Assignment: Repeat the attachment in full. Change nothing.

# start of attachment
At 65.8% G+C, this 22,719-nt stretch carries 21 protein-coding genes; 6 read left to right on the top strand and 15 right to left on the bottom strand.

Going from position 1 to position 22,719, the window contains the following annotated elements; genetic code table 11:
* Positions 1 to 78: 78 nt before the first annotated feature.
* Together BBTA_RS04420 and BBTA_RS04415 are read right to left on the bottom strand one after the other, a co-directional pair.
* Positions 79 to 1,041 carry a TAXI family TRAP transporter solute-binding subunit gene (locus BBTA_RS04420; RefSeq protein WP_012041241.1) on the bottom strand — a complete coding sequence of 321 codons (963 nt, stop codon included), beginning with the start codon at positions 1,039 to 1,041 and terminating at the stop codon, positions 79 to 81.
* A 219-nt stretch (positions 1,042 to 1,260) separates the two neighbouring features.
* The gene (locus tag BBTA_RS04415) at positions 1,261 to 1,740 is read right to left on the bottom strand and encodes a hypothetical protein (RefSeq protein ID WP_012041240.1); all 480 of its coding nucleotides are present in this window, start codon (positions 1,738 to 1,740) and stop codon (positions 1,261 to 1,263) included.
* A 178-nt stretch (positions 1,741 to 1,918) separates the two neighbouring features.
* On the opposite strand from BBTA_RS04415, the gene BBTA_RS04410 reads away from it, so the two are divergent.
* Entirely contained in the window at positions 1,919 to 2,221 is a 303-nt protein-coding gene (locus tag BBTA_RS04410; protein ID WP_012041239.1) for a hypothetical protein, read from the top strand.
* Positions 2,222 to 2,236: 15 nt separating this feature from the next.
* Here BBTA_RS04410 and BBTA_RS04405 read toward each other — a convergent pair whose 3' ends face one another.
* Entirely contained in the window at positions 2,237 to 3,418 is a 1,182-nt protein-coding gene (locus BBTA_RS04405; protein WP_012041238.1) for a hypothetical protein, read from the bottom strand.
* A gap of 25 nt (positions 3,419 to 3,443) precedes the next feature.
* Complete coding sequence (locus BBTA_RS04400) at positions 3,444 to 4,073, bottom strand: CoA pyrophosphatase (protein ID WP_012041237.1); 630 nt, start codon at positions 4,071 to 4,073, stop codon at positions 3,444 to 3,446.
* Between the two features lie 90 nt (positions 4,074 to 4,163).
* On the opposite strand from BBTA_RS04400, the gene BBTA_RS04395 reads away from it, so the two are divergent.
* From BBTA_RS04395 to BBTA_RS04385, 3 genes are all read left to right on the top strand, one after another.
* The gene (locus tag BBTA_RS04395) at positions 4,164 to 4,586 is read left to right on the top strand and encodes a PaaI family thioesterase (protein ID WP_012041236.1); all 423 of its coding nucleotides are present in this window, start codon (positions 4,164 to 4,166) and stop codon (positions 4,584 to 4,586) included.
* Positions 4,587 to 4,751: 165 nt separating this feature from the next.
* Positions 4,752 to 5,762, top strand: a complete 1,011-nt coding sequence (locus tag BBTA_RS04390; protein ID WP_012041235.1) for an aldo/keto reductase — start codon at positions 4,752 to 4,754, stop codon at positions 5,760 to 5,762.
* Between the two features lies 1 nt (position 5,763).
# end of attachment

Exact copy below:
At 65.8% G+C, this 22,719-nt stretch carries 21 protein-coding genes; 6 read left to right on the top strand and 15 right to left on the bottom strand.

Going from position 1 to position 22,719, the window contains the following annotated elements; genetic code table 11:
* Positions 1 to 78: 78 nt before the first annotated feature.
* Together BBTA_RS04420 and BBTA_RS04415 are read right to left on the bottom strand one after the other, a co-directional pair.
* Positions 79 to 1,041 carry a TAXI family TRAP transporter solute-binding subunit gene (locus BBTA_RS04420; RefSeq protein WP_012041241.1) on the bottom strand — a complete coding sequence of 321 codons (963 nt, stop codon included), beginning with the start codon at positions 1,039 to 1,041 and terminating at the stop codon, positions 79 to 81.
* A 219-nt stretch (positions 1,042 to 1,260) separates the two neighbouring features.
* The gene (locus tag BBTA_RS04415) at positions 1,261 to 1,740 is read right to left on the bottom strand and encodes a hypothetical protein (RefSeq protein ID WP_012041240.1); all 480 of its coding nucleotides are present in this window, start codon (positions 1,738 to 1,740) and stop codon (positions 1,261 to 1,263) included.
* A 178-nt stretch (positions 1,741 to 1,918) separates the two neighbouring features.
* On the opposite strand from BBTA_RS04415, the gene BBTA_RS04410 reads away from it, so the two are divergent.
* Entirely contained in the window at positions 1,919 to 2,221 is a 303-nt protein-coding gene (locus tag BBTA_RS04410; protein ID WP_012041239.1) for a hypothetical protein, read from the top strand.
* Positions 2,222 to 2,236: 15 nt separating this feature from the next.
* Here BBTA_RS04410 and BBTA_RS04405 read toward each other — a convergent pair whose 3' ends face one another.
* Entirely contained in the window at positions 2,237 to 3,418 is a 1,182-nt protein-coding gene (locus BBTA_RS04405; protein WP_012041238.1) for a hypothetical protein, read from the bottom strand.
* A gap of 25 nt (positions 3,419 to 3,443) precedes the next feature.
* Complete coding sequence (locus BBTA_RS04400) at positions 3,444 to 4,073, bottom strand: CoA pyrophosphatase (protein ID WP_012041237.1); 630 nt, start codon at positions 4,071 to 4,073, stop codon at positions 3,444 to 3,446.
* Between the two features lie 90 nt (positions 4,074 to 4,163).
* On the opposite strand from BBTA_RS04400, the gene BBTA_RS04395 reads away from it, so the two are divergent.
* From BBTA_RS04395 to BBTA_RS04385, 3 genes are all read left to right on the top strand, one after another.
* The gene (locus tag BBTA_RS04395) at positions 4,164 to 4,586 is read left to right on the top strand and encodes a PaaI family thioesterase (protein ID WP_012041236.1); all 423 of its coding nucleotides are present in this window, start codon (positions 4,164 to 4,166) and stop codon (positions 4,584 to 4,586) included.
* Positions 4,587 to 4,751: 165 nt separating this feature from the next.
* Positions 4,752 to 5,762, top strand: a complete 1,011-nt coding sequence (locus tag BBTA_RS04390; protein ID WP_012041235.1) for an aldo/keto reductase — start codon at positions 4,752 to 4,754, stop codon at positions 5,760 to 5,762.
* Between the two features lies 1 nt (position 5,763).